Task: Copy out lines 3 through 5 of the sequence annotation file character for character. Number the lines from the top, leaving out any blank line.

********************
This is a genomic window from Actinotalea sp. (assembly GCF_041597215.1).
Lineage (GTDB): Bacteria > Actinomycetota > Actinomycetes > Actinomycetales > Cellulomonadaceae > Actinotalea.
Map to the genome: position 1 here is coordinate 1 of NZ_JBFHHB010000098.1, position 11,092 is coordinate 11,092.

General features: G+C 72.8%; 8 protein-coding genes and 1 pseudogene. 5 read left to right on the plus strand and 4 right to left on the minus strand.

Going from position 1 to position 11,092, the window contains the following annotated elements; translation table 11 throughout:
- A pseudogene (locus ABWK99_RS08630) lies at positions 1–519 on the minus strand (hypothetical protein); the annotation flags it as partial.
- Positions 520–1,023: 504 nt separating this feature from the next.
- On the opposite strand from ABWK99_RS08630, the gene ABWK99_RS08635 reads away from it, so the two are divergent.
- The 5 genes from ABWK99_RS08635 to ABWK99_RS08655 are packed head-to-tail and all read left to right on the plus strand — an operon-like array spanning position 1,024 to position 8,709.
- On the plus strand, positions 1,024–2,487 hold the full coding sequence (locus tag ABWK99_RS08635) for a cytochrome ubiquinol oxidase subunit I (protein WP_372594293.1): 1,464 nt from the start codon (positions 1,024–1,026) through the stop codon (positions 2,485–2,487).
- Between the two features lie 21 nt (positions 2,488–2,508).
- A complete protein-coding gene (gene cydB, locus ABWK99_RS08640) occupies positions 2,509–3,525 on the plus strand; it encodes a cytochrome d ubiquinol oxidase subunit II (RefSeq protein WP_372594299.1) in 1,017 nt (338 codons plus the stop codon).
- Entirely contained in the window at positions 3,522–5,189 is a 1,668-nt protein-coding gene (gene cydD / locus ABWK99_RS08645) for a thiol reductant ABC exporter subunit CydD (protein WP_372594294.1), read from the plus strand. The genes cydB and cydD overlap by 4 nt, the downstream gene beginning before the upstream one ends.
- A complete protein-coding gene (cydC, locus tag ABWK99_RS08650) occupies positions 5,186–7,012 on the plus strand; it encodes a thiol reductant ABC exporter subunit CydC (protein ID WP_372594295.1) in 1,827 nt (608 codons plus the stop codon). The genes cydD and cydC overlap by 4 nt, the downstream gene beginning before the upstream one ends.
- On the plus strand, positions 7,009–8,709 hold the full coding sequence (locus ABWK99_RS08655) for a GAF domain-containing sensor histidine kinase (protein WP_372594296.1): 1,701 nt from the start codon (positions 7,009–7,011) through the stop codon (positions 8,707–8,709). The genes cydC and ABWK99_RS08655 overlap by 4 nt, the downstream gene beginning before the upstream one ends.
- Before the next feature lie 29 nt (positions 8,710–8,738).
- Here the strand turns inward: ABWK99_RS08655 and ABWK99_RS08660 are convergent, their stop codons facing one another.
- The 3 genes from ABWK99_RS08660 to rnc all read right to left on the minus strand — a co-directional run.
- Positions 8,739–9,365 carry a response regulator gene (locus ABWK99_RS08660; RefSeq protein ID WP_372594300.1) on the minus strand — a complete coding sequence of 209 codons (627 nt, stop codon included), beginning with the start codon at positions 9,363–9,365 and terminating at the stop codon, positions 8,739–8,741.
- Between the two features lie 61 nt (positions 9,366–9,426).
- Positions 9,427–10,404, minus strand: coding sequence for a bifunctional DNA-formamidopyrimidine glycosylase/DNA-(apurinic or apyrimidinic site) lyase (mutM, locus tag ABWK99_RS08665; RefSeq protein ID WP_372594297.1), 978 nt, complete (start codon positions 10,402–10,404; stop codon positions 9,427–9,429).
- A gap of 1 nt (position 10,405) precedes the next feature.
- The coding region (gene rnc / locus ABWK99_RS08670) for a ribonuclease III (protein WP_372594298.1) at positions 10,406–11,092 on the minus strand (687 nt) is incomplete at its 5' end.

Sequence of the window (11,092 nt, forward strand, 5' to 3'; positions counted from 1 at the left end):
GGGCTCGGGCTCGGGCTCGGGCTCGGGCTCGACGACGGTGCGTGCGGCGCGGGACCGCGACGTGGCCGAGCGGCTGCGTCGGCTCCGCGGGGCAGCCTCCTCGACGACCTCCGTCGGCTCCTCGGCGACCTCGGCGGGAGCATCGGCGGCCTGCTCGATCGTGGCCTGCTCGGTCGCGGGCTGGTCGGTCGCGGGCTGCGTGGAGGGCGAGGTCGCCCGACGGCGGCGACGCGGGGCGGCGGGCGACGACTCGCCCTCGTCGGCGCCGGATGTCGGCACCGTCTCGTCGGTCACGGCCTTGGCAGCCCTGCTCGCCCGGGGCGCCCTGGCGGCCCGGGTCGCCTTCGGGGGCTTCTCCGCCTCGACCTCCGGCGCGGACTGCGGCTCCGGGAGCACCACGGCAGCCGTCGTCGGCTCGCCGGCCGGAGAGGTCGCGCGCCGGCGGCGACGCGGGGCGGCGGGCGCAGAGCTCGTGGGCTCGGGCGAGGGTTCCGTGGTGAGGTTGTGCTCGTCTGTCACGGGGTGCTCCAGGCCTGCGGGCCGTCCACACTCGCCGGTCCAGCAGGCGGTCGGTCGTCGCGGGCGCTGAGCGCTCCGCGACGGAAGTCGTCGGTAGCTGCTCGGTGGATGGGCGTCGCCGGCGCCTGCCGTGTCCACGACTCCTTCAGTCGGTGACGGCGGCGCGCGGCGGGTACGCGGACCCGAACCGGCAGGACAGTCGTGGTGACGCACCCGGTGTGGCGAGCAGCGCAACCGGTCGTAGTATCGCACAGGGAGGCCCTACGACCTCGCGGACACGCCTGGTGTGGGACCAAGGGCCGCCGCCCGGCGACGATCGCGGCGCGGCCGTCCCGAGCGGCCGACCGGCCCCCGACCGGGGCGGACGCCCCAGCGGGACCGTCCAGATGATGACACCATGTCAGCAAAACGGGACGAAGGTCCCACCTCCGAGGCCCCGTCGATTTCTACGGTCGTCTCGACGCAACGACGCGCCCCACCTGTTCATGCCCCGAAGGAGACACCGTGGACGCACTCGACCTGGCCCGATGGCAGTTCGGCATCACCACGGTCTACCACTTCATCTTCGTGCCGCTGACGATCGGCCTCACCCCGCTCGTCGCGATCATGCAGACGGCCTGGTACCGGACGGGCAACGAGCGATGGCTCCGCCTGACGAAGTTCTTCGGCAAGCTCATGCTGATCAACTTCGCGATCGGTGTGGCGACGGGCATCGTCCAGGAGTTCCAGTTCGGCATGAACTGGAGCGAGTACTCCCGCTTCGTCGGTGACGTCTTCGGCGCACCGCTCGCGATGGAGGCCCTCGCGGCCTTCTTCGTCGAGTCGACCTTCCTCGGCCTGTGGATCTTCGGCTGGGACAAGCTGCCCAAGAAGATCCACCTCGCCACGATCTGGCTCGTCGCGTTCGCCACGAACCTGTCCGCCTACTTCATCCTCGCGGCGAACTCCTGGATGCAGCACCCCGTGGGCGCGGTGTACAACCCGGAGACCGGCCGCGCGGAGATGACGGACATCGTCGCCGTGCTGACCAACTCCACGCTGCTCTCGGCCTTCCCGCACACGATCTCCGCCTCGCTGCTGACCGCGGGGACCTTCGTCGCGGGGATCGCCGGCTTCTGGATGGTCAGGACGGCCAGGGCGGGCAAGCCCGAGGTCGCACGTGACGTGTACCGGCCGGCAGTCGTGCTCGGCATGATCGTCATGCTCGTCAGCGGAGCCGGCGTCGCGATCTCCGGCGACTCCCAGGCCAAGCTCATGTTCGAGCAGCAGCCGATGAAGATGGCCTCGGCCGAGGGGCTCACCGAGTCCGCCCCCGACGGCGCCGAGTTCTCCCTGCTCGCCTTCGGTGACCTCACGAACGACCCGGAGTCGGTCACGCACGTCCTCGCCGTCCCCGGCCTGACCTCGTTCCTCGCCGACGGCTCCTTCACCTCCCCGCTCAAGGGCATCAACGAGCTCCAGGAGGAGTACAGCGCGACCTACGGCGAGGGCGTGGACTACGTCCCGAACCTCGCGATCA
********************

Map to the genome: position 1 here is coordinate 1 of NZ_JBFHHB010000098.1, position 11,092 is coordinate 11,092.

General features: G+C 72.8%; 8 protein-coding genes and 1 pseudogene. 5 read left to right on the plus strand and 4 right to left on the minus strand.

Going from position 1 to position 11,092, the window contains the following annotated elements; translation table 11 throughout: